Ron Ashurst, an old friend, offered me work at the Daily Mirror and a customer who owned the Rochdale Advertiser came out of the blue and made a very good offer for Motoring Gazette. It had run for more than a year and as there was a house to buy his money would come in handy for me to ‘go private’ as they say in the pub trade. The money offered by the Daily Mirror to work for them as a freelance was far greater than I had expected. Of course I regret getting rid of Motoring Gazette and with many free motoring magazines about now, more glossy with much larger circulation figures, forty two years ago it was a first in its field .
Twenty years on I was then Picture Editor of the northern Daily Mirror and my son Peter had become a journalist. After three years working for a local paper he started a national freelance news agency we took over a successful print shop with further ideas of producing a free paper. The first edition was in its embryo stages when he asked me would I mind if he took a job offered to him on a motoring magazine. It was quite a shock as I was about to live again those earlier years and my ideas of becoming a mini press baron went out the door with the staff and printing machinery.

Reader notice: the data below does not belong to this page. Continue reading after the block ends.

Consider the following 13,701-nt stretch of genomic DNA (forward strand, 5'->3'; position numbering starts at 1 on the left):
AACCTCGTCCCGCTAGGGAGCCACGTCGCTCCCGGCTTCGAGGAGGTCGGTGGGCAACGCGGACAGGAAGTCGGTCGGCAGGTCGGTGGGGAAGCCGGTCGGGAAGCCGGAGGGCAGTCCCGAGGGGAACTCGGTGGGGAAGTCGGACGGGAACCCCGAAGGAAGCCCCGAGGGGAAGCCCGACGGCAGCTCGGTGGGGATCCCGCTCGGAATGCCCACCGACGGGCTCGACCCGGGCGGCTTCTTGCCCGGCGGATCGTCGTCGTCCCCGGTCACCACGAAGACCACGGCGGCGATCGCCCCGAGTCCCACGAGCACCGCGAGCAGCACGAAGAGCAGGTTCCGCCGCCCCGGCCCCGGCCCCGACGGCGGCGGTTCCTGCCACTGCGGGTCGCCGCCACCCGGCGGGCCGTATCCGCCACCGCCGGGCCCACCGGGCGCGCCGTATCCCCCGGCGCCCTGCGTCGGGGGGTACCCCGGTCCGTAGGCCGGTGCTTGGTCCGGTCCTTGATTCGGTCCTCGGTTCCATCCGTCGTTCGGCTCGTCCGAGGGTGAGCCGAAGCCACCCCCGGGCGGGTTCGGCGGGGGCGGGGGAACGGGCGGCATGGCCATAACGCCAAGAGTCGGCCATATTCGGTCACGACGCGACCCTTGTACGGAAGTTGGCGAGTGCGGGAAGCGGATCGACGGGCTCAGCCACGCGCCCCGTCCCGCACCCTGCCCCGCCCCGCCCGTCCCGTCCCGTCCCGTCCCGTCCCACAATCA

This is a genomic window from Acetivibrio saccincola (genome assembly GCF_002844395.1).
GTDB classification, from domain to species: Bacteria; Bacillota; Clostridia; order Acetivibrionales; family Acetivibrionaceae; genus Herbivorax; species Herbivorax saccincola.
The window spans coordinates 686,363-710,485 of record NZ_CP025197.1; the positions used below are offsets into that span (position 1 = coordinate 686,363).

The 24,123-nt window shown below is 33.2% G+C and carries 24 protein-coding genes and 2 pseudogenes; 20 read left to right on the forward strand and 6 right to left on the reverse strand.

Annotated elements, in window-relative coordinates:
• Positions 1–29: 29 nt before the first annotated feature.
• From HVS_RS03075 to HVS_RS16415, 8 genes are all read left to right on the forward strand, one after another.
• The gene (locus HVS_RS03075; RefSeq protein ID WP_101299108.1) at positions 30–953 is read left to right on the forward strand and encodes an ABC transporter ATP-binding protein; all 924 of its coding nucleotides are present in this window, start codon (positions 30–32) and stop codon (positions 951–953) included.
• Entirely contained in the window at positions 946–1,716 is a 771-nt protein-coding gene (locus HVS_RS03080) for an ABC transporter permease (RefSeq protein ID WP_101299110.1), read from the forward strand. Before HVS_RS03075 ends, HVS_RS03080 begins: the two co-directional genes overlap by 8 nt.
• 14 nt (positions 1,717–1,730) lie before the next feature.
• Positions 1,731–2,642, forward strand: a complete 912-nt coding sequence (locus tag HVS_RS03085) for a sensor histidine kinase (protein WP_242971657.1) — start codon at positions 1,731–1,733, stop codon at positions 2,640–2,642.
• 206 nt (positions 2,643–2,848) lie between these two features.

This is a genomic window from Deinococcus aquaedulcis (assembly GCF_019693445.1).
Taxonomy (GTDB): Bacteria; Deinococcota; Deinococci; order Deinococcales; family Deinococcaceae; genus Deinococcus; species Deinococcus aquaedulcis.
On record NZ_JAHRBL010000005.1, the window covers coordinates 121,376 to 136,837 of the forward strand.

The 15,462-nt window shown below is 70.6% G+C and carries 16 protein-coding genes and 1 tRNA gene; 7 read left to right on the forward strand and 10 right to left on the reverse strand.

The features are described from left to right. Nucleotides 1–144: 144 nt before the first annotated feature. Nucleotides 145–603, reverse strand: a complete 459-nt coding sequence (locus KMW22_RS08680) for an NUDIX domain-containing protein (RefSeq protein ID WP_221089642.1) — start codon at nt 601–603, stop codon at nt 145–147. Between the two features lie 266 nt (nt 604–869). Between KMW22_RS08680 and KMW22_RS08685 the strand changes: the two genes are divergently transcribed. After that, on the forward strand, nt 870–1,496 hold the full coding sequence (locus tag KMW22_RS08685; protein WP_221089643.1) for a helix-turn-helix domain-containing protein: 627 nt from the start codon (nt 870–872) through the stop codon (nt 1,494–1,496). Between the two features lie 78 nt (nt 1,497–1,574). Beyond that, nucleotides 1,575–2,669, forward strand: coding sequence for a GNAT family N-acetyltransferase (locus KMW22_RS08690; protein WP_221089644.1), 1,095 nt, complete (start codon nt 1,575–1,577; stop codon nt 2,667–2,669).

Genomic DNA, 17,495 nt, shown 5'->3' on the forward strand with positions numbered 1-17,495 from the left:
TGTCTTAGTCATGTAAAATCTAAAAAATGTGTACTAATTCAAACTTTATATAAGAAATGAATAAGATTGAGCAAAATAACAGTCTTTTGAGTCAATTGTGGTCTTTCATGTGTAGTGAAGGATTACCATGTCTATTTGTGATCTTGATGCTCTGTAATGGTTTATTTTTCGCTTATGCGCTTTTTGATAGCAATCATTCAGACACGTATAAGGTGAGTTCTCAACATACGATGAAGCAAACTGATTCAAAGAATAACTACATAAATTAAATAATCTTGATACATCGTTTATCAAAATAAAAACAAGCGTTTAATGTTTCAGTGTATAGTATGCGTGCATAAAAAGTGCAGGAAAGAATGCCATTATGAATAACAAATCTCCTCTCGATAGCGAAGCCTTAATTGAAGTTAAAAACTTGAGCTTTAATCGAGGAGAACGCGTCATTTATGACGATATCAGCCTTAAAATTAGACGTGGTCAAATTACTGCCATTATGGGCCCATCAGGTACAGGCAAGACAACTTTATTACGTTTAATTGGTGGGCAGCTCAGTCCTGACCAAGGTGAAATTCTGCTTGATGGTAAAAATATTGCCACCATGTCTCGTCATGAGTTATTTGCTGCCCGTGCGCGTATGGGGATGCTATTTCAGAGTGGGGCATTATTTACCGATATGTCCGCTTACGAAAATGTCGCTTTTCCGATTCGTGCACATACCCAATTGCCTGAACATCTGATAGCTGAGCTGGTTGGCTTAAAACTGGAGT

His move South worked out well and instead of collecting adverts from Bury, Rochdale, Bolton and Burnley and keeping northerners, now wearing their baseball caps back to front, informed about expensive wheels he is doing it worldwide.
Maybe I did the right thing by saying to hell with pubs and publishing.
I had only one memorable Front Page. Two girls who were regulars in the pub posed on the bonnet of my MG. One had dark hair and she was a beauty; the other, a blonde, had the most beautiful legs and I wasn't to know at the time she would go on to be a famous TV actress – landlady of her own pub in Coronation Street.